The degradation of the assembly of majority l-Asp caused by minority d-Asp determines the density decrease of the corresponding counterclockwise platelets, which thus explains why the increasing rate of counterclockwise platelet density of the helicoids in the pure enantiomer system is higher than that in the mixed enantiomer system, as shown by the difference between the slopes of equations 2 and 4 (Fig. 3, and Supplementary Figure 4). In addition, the main C-H stretching peaks of helicoid-incorporated l-Asp enantiomer continuously shifted back to high frequency with an increase in minority d-Asp concentration (i.e., decrease of e.e.L) (Fig. 4b), suggesting that the assembly of incorporated majority enantiomer l-Asp was decreased with the decreased e.e.L (i.e., an increase of minority d-Asp). Under the racemic (50:50) condition, the extent of assembly of homochiral domains of Asp enantiomers was the weakest, confirmed by the highest frequency peak being at 2938 cm−1 (red dashed line, Fig. 4b) rather than at 2931 cm−1, despite the fact that the net concentration of l-Asp was similarly high in both cases. Moreover, the total incorporation amount of l- and d-Asp into the helicoids was the same for all mixed enantiomer conditions, as demonstrated by the maintenance of the intensity of the main C-H stretch peak of Asp (Fig. 4b) (which corresponded to ~1.7% weight percent by RP-HPLC and calcium quantification). The two lower frequency bands of Asp at 2880 and 2846 cm−1 in panel 4b are from the vibrational symmetric stretch of the CH2 group in Asp49,50, that are prominent at the racemic e.e. 0% condition; these arise from the strong signals characteristically obtained by micro-Raman spectroscopy from flat surfaces (here the flat achiral vaterite disc, in panel 4c bottom-right micrograph) versus the rougher surfaces of the platelet-containing helicoids (Fig. 4c, right top three chiral vaterite helicoid micrographs). Conversely, where d-Asp replaced l-Asp as the majority enantiomer, the main C-H stretch peak of incorporated d-Asp enantiomer likewise continuously shifted to lower frequency, suggesting again that the assembly of majority enantiomer (here being d-Asp) in clockwise helicoids was enhanced with e.e.D increase. It is precisely this variation in the extent of assembly of the majority enantiomer that is responsible for the change in chiral platelet density as formed by the nano-tilting mechanism; this allows for thermodynamic stabilization in the mixed enantiomer solutions as shown in Fig. 3 (see details in Supplementary Discussions). Consistent with this notion our metadynamics simulation, circular dichroism (CD) and nuclear magnetic resonance (NMR) data all confirm that no homochiral pre-assembly of the amino acid alone occurs initially in aqueous solution (Supplementary Figures 69, Supplementary Table 2). Thus, we conclude that the homochiral assembly of Asp enantiomer occurs only on the solid vaterite crystalline surface where the mineral surface itself (lattice atoms) induces the assembly of homochiral domains29,44.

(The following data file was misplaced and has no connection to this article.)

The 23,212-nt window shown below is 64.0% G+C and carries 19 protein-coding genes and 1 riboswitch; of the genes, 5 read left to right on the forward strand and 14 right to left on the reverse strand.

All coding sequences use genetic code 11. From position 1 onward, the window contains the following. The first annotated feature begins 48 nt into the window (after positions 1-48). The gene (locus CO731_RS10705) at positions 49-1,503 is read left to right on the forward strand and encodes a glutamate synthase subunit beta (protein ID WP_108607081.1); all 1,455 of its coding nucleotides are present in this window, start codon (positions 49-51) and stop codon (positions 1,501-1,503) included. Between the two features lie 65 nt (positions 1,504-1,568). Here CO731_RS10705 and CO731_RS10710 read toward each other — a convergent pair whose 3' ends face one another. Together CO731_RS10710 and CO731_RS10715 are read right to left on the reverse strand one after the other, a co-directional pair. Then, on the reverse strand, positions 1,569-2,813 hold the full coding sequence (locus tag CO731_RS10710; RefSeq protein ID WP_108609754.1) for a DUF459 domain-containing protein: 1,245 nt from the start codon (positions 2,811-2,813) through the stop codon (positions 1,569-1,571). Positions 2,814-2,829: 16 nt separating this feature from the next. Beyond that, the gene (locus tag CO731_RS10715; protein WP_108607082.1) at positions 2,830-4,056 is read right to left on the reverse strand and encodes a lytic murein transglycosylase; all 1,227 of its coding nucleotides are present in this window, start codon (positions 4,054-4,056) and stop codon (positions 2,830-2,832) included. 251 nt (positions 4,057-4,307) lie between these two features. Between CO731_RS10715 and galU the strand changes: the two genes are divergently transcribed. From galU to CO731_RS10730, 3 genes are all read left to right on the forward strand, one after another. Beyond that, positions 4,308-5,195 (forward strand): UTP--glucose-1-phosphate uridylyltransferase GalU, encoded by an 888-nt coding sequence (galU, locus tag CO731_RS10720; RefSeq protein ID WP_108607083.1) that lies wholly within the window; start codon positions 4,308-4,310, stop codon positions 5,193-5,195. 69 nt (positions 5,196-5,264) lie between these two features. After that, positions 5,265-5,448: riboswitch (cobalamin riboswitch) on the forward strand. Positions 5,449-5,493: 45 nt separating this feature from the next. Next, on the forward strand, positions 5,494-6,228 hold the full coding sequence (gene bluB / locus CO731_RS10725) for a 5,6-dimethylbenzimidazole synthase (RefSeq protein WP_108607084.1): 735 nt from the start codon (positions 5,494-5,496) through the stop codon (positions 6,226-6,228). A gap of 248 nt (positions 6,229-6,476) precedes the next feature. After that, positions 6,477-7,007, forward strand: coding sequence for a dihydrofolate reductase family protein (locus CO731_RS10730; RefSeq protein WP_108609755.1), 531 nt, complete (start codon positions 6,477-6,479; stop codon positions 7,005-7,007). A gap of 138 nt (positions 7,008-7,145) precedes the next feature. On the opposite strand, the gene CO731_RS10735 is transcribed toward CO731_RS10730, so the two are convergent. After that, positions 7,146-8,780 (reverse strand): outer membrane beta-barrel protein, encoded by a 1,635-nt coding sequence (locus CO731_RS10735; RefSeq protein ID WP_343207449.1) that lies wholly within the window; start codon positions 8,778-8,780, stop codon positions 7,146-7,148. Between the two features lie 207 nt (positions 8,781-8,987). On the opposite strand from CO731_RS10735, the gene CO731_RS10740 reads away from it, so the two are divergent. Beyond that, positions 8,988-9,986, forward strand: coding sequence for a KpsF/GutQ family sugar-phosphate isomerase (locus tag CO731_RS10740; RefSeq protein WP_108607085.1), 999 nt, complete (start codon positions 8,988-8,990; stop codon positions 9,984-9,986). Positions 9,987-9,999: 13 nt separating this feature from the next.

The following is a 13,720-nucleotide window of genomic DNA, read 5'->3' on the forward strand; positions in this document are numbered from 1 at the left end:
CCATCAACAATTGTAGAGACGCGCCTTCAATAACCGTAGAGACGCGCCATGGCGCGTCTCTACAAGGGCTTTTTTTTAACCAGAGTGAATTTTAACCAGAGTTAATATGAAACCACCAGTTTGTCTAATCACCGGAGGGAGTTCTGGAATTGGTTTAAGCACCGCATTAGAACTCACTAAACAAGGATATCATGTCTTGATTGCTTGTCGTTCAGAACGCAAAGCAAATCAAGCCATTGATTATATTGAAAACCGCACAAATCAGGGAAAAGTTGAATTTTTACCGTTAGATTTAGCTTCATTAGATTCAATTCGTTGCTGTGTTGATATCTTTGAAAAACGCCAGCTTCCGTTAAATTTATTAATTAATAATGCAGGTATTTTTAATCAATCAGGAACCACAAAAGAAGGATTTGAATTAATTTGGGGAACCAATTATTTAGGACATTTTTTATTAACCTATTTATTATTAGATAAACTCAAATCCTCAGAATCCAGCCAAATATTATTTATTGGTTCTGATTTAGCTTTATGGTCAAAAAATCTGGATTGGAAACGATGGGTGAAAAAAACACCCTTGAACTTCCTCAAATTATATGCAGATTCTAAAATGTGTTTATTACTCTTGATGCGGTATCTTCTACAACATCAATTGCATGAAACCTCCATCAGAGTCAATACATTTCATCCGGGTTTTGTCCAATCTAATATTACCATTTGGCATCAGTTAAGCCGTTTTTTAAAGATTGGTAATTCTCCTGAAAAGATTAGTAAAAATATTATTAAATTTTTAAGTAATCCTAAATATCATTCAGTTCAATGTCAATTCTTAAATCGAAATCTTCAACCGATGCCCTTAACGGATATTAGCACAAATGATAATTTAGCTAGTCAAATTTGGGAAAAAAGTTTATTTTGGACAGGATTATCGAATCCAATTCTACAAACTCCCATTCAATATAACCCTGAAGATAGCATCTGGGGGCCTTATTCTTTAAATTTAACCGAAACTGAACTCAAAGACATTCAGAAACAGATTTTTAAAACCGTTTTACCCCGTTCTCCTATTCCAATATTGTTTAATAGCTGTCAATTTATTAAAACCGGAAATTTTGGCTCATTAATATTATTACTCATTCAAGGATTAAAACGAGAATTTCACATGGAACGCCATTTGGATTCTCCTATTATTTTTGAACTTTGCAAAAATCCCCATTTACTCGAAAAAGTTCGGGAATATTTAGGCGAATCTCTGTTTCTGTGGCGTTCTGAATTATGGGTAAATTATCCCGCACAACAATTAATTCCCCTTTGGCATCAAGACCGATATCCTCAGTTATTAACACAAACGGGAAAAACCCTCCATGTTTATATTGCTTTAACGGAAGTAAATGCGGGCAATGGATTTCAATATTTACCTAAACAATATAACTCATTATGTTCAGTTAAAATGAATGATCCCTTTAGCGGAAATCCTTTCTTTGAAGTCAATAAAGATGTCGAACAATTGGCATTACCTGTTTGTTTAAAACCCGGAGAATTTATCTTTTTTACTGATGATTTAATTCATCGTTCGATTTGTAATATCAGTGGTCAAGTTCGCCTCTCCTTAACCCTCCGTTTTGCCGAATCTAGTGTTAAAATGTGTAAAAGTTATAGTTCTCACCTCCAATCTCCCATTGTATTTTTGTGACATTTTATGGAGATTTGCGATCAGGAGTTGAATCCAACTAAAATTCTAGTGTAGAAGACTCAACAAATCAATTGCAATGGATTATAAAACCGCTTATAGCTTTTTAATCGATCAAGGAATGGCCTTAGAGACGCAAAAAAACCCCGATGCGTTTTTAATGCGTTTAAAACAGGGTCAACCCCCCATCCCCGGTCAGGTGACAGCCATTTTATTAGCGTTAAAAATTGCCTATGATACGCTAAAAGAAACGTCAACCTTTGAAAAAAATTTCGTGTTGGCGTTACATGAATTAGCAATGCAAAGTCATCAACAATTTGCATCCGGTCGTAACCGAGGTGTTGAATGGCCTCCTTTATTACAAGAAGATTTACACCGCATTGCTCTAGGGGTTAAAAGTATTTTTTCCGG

Ab initio calculations in vacuum show a strong preference for the formation of homochiral clusters (−26.5 kJ/mol for the fully deprotonated Asp species dominant at the experimental pH). As mentioned in the previous paragraph, this preference is not observed in water and this could be partly attributable to the clusters being highly hydrated and weakly bound (see details in Supplementary Discussions). When binding to the mineral surface, however, part of this water would be removed from the cluster, and this could be one of the reasons for the formation of homochiral clusters becoming more favorable at the vaterite surface. Indeed, molecular dynamics simulations show binding of Asp to vaterite via at least a single well-defined minimum (Supplementary Figure 9, and see Supplementary Discussions).